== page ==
In Nebraska's Wake
Can't Win For Losing
The prime victim of Nebraska's loss, after the Cornhuskers themselves, may be Big 12 rival Kansas State. The unbeaten Wildcats, ranked No. 4 after their 16-9 victory over Colorado, have waited what seems like all century to surpass the Cornhuskers in the conference, and beating Nebraska on Nov. 14 would constitute the biggest win in school history. But it would also be the Huskers' second loss, further dragging down Kansas State's already weak strength-of-schedule rating—part of the Bowl Championship Series formula.
For a similar reason Florida State may have been the biggest beneficiary of Nebraska's defeat. Late in the fourth quarter of the Seminoles' 26-14 victory over Miami, Florida State coach Bobby Bowden looked up at the scoreboard, saw that the Huskers had lost and immediately felt better about the Seminoles' title hopes. "It puts us right back in the picture," Bowden said later.
Florida State beat Texas A&M in the Kickoff Classic and will be at home for its two toughest remaining games, against Virginia and Florida. If the Seminoles, 5-1 and ranked sixth, win the rest of their games, they will climb not only in the polls but also in the strength-of-schedule ratings. Florida State probably won't jump past UCLA or Tennessee if either of those two remains undefeated, but the Seminoles could very well gain enough to pass an unbeaten Kansas State in the Bowl Championship Series standings.
A Bruising by The Bruins
Everyone knew that UCLA, led by senior quarterback Cade McNown, would rack up points this year. Indeed, the Bruins scored 49, 42 and 49, respectively, in wins over cupcakes Texas, Houston and Washington State, and last Saturday they rolled up 52 against then No. 10 Arizona. Here's another thing that should give pause to Oregon, UCLA's opponent this week and the Pac-10's only other unbeaten team: Against the Wildcats, the Bruins' sophisticated passing attack was upstaged by a punishing ground game and a stingy defense.
In the 52-28 victory McNown threw two momentum-swinging touchdown passes, but for the second straight week his passing numbers were un-Heisman-like—10 of 24 for 171 yards—and for the first time in 19 games he didn't throw for 200 yards. The star of the game for the Bruins, instead, was freshman tailback DeShaun Foster.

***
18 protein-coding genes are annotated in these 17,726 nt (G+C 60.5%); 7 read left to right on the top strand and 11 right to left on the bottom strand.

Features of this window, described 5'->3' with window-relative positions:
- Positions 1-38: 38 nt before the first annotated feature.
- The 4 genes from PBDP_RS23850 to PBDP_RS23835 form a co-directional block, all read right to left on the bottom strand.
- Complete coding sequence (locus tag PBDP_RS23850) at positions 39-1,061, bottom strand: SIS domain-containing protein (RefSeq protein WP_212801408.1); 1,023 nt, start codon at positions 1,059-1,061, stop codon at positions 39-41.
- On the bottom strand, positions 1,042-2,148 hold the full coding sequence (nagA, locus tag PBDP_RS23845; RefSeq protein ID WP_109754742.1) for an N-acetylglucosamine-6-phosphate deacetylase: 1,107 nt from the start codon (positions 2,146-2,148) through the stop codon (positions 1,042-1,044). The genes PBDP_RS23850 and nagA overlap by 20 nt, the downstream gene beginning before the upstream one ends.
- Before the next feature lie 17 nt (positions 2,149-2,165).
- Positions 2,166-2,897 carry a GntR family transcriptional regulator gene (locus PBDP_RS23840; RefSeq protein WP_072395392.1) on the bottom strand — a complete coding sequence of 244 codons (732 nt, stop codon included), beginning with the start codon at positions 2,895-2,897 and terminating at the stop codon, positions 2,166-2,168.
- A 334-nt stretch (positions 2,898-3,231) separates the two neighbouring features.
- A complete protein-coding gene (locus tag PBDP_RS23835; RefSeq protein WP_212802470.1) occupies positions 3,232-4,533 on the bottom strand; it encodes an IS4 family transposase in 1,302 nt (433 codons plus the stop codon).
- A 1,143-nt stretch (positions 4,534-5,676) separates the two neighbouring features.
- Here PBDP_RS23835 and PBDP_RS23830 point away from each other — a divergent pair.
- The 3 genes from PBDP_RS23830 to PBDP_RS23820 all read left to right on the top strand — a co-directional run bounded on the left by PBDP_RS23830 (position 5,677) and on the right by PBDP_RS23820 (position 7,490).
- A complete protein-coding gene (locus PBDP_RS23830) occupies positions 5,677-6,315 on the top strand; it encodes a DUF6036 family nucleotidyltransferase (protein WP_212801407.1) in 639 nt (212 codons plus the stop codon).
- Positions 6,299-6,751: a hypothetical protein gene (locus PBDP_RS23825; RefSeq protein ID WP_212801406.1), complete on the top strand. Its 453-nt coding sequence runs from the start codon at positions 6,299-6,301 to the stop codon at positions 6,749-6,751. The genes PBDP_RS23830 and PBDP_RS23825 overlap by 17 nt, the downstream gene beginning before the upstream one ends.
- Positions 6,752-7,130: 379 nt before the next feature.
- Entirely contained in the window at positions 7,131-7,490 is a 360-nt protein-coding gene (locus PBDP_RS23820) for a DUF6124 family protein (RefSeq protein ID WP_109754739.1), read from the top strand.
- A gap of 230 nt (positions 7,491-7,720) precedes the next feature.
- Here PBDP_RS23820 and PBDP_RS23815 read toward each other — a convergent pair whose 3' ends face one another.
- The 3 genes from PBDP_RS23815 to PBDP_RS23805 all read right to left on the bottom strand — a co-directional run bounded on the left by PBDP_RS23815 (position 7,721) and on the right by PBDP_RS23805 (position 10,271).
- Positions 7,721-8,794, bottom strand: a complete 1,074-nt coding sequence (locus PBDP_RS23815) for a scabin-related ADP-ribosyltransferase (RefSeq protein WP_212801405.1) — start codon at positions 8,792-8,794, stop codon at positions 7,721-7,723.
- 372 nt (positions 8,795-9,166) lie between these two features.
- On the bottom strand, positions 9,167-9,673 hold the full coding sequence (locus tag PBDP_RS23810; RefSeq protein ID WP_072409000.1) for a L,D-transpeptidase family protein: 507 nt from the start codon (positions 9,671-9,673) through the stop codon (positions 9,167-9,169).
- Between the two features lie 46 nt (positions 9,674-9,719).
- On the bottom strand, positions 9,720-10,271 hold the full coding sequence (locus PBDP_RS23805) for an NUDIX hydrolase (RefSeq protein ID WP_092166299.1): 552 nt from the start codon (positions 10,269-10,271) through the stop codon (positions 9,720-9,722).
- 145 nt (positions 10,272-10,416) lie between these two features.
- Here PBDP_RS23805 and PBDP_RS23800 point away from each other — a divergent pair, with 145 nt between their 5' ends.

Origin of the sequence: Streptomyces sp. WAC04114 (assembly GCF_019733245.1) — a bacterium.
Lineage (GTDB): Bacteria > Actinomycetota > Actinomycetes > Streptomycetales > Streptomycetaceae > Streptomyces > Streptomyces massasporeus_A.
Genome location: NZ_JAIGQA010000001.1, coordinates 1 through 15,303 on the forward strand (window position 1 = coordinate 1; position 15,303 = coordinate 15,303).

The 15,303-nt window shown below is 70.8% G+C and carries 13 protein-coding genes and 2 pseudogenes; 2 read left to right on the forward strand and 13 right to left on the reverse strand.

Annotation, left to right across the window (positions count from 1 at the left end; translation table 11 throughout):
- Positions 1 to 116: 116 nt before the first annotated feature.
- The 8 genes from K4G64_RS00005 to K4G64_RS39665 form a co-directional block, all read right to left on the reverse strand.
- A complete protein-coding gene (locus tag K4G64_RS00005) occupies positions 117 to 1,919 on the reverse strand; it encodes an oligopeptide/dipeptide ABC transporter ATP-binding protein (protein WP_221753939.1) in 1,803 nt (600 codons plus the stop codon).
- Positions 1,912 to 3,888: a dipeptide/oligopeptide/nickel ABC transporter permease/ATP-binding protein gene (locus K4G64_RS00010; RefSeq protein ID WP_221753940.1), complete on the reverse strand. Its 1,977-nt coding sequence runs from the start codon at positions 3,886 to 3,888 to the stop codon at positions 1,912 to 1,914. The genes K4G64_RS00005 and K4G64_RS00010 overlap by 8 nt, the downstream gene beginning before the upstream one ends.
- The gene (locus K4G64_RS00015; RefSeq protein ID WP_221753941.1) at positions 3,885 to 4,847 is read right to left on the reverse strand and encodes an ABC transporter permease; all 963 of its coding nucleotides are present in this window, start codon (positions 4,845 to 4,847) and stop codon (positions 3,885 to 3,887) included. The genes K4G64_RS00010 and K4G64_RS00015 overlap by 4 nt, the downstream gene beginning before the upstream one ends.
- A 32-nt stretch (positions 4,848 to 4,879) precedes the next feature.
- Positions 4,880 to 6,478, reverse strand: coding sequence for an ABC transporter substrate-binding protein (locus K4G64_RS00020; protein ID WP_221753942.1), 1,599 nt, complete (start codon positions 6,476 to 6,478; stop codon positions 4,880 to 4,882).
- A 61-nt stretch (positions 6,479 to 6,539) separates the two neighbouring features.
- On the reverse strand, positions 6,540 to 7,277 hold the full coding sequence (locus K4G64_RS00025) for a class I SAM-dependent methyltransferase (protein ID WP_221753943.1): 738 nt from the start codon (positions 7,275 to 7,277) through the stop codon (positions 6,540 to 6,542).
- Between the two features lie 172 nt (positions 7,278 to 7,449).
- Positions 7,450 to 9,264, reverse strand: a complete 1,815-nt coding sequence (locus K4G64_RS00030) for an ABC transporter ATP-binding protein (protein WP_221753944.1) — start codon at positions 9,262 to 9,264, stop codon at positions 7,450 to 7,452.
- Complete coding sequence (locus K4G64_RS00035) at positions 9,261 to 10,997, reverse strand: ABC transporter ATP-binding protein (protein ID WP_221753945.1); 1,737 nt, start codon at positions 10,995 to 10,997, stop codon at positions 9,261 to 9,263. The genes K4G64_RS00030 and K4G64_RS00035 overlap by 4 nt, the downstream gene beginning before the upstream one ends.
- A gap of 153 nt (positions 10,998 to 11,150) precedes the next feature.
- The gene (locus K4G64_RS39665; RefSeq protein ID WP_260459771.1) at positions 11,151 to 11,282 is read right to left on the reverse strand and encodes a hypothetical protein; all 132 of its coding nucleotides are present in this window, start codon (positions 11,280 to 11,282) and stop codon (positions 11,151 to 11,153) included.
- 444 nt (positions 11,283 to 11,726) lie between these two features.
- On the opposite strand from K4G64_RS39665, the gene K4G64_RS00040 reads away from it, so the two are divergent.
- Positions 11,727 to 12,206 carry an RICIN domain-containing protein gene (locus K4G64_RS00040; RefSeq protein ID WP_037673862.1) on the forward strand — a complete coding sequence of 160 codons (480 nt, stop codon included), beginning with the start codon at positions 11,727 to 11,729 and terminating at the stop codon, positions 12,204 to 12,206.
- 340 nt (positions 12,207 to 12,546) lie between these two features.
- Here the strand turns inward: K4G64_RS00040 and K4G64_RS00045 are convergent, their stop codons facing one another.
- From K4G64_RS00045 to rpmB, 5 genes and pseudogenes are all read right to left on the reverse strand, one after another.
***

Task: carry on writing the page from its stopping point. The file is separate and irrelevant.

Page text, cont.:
As a senior at Tustin (Calif.) High last year, Foster scored 59 touchdowns, an astronomical total, and on Saturday it was easy to see why. Playing in place of sophomore Jermaine Lewis, who was suspended indefinitely for having engaged in an off-campus fight, the 6'1", 205-pound Foster carried 20 times for 122 yards and two touchdowns. The quality of his yardage was even more impressive than the quantity: The 18-year-old Foster was a gliding, spinning, almost untackleable force. "Jermaine told me to run hard, hold on to the ball and get four yards every time," Foster said after the game. Reminded that he got a little more than that, he responded, "Yeah, I guess so."
When Foster tired in the fourth quarter, bruising junior Keith Brown came in for TD runs of 54 and 20 yards to finish off the Wildcats. For the game the Bruins rushed for 314 yards on 44 carries.
Meanwhile UCLA's young defense, which had given up 31 points to Texas and 442 yards to Houston, shut down high-powered Arizona. The Bruins' three-man line (so hamstrung by injuries that five players have started there at one time or another) and their linebacking corps (so devoid of experience that coach Bob Toledo named sophomore inside backer Tony White a co-captain for the game) dominated the line of scrimmage, holding slippery Wildcats quarterback Ortege Jenkins and the other Arizona rushers to only 90 yards. In the fourth quarter, which began as a 31-28 nail-biter, the Wildcats gained just 68 yards, and the Bruins blew the game open with 21 points in a little more than two minutes.